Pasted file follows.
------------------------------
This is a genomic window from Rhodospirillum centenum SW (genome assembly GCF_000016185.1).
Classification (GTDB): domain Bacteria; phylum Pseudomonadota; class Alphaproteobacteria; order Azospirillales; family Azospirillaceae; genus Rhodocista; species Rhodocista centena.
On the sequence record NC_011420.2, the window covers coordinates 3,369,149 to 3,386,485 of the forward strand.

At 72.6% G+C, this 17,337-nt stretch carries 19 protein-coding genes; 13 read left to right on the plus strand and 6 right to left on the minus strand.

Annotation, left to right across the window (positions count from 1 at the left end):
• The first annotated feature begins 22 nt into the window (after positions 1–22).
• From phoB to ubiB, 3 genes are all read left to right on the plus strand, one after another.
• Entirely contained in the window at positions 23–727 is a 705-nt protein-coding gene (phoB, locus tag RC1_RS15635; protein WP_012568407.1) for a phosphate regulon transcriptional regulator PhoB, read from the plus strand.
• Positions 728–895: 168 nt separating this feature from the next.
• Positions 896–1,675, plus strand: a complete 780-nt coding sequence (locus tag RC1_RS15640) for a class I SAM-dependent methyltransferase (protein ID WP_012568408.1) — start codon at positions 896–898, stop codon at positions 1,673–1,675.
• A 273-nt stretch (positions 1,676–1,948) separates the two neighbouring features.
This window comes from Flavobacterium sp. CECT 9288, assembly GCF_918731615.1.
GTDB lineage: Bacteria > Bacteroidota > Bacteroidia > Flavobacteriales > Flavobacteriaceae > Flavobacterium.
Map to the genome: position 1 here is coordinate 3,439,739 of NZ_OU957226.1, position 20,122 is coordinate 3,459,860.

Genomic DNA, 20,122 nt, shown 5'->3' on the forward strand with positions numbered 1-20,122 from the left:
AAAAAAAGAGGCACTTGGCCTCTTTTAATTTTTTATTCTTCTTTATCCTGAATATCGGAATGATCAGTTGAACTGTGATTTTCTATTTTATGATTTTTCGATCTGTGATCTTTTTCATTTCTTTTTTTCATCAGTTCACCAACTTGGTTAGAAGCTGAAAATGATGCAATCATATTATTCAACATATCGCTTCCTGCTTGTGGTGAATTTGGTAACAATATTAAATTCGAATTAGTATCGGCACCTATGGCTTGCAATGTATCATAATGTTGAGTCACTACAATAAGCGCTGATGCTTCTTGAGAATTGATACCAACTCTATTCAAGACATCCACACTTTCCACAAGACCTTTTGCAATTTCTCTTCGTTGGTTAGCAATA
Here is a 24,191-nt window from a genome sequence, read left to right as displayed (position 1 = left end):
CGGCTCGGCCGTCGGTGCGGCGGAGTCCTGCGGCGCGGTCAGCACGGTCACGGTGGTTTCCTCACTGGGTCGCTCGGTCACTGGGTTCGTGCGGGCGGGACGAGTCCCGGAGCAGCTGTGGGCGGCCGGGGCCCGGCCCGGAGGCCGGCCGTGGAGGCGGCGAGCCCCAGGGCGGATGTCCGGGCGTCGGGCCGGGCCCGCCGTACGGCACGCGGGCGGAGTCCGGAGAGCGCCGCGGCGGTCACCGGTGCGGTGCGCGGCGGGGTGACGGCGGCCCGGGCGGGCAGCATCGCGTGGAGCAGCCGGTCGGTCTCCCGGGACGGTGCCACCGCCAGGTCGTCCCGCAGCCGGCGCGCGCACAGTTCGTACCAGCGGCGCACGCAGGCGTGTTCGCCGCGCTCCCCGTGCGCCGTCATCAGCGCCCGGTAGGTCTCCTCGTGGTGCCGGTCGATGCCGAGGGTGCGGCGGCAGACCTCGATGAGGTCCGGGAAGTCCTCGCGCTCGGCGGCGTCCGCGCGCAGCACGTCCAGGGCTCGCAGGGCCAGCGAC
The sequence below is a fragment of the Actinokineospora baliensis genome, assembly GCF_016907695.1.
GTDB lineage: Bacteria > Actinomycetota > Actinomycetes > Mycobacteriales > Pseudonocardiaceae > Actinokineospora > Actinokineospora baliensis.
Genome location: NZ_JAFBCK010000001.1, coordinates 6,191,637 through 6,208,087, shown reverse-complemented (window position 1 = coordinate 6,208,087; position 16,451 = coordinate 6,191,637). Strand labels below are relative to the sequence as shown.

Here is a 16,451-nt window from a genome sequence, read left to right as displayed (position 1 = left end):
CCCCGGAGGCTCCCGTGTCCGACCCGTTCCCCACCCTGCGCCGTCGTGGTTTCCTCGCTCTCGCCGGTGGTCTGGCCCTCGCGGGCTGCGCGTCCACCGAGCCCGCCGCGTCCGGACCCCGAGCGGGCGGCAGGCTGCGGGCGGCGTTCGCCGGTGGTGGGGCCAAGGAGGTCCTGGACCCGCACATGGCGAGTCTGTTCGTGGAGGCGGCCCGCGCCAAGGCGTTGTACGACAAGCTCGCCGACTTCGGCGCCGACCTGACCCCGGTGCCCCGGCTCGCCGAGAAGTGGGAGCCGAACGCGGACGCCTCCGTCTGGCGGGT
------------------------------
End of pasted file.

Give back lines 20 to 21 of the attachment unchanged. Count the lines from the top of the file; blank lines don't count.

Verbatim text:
GTDB lineage: Bacteria > Actinomycetota > Actinomycetes > Mycobacteriales > Pseudonocardiaceae > Actinokineospora > Actinokineospora baliensis.
Genome location: NZ_JAFBCK010000001.1, coordinates 6,191,637 through 6,208,087, shown reverse-complemented (window position 1 = coordinate 6,208,087; position 16,451 = coordinate 6,191,637). Strand labels below are relative to the sequence as shown.